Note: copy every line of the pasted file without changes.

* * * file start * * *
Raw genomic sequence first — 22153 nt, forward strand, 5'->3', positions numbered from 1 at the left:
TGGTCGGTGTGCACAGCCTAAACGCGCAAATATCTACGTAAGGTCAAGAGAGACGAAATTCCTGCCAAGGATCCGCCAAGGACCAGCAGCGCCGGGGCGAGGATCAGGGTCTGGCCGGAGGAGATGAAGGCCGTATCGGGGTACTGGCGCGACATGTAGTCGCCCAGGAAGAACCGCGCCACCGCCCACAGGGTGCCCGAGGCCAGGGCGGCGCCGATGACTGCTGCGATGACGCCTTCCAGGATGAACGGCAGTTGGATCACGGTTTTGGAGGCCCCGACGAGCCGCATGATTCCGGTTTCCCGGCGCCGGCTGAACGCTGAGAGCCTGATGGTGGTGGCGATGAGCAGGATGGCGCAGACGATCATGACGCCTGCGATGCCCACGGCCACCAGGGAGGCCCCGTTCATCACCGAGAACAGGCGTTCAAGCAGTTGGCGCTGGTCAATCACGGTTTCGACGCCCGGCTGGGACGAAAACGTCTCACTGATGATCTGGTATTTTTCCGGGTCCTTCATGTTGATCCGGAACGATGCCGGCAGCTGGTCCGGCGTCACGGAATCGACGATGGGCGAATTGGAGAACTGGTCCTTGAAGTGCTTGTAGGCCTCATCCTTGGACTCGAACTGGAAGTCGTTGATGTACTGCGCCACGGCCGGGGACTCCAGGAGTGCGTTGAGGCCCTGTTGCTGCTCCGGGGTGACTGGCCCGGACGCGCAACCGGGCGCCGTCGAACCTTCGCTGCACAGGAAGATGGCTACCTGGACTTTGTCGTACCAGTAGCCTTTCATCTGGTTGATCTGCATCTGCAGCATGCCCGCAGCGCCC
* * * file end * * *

Raw genomic sequence first — 22153 nt, forward strand, 5'->3', positions numbered from 1 at the left:
TGGTCGGTGTGCACAGCCTAAACGCGCAAATATCTACGTAAGGTCAAGAGAGACGAAATTCCTGCCAAGGATCCGCCAAGGACCAGCAGCGCCGGGGCGAGGATCAGGGTCTGGCCGGAGGAGATGAAGGCCGTATCGGGGTACTGGCGCGACATGTAGTCGCCCAGGAAGAACCGCGCCACCGCCCACAGGGTGCCCGAGGCCAGGGCGGCGCCGATGACTGCTGCGATGACGCCTTCCAGGATGAACGGCAGTTGGATCACGGTTTTGGAGGCCCCGACGAGCCGCATGATTCCGGTTTCCCGGCGCCGGCTGAACGCTGAGAGCCTGATGGTGGTGGCGATGAGCAGGATGGCGCAGACGATCATGACGCCTGCGATGCCCACGGCCACCAGGGAGGCCCCGTTCATCACCGAGAACAGGCGTTCAAGCAGTTGGCGCTGGTCAATCACGGTTTCGACGCCCGGCTGGGACGAAAACGTCTCACTGATGATCTGGTATTTTTCCGGGTCCTTCATGTTGATCCGGAACGATGCCGGCAGCTGGTCCGGCGTCACGGAATCGACGATGGGCGAATTGGAGAACTGGTCCTTGAAGTGCTTGTAGGCCTCATCCTTGGACTCGAACTGGAAGTCGTTGATGTACTGCGCCACGGCCGGGGACTCCAGGAGTGCGTTGAGGCCCTGTTGCTGCTCCGGGGTGACTGGCCCGGACGCGCAACCGGGCGCCGTCGAACCTTCGCTGCACAGGAAGATGGCTACCTGGACTTTGTCGTACCAGTAGCCTTTCATCTGGTTGATCTGCATCTGCAGCATGCCCGCAGCGCCC